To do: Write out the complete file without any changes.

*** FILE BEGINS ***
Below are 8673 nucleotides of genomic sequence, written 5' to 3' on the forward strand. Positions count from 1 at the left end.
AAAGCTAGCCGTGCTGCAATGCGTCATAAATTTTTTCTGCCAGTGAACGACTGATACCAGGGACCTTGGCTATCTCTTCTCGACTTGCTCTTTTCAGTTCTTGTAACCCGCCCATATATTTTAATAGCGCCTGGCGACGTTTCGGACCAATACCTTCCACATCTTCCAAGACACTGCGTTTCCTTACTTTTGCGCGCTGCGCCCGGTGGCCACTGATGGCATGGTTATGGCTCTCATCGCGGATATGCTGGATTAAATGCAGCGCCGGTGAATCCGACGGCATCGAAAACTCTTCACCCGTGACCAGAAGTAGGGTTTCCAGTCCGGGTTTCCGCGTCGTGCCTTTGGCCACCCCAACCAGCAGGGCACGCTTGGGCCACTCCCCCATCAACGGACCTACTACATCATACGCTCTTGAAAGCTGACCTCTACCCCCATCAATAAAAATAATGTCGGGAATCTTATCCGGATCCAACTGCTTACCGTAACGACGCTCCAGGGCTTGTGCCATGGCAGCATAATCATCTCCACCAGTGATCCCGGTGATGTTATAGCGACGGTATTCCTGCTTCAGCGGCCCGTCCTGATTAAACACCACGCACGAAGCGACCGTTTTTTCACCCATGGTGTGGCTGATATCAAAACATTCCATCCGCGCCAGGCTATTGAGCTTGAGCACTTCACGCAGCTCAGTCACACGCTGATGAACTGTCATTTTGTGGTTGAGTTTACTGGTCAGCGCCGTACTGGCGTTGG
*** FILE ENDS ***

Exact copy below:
Below are 8673 nucleotides of genomic sequence, written 5' to 3' on the forward strand. Positions count from 1 at the left end.
AAAGCTAGCCGTGCTGCAATGCGTCATAAATTTTTTCTGCCAGTGAACGACTGATACCAGGGACCTTGGCTATCTCTTCTCGACTTGCTCTTTTCAGTTCTTGTAACCCGCCCATATATTTTAATAGCGCCTGGCGACGTTTCGGACCAATACCTTCCACATCTTCCAAGACACTGCGTTTCCTTACTTTTGCGCGCTGCGCCCGGTGGCCACTGATGGCATGGTTATGGCTCTCATCGCGGATATGCTGGATTAAATGCAGCGCCGGTGAATCCGACGGCATCGAAAACTCTTCACCCGTGACCAGAAGTAGGGTTTCCAGTCCGGGTTTCCGCGTCGTGCCTTTGGCCACCCCAACCAGCAGGGCACGCTTGGGCCACTCCCCCATCAACGGACCTACTACATCATACGCTCTTGAAAGCTGACCTCTACCCCCATCAATAAAAATAATGTCGGGAATCTTATCCGGATCCAACTGCTTACCGTAACGACGCTCCAGGGCTTGTGCCATGGCAGCATAATCATCTCCACCAGTGATCCCGGTGATGTTATAGCGACGGTATTCCTGCTTCAGCGGCCCGTCCTGATTAAACACCACGCACGAAGCGACCGTTTTTTCACCCATGGTGTGGCTGATATCAAAACATTCCATCCGCGCCAGGCTATTGAGCTTGAGCACTTCACGCAGCTCAGTCACACGCTGATGAACTGTCATTTTGTGGTTGAGTTTACTGGTCAGCGCCGTACTGGCGTTGG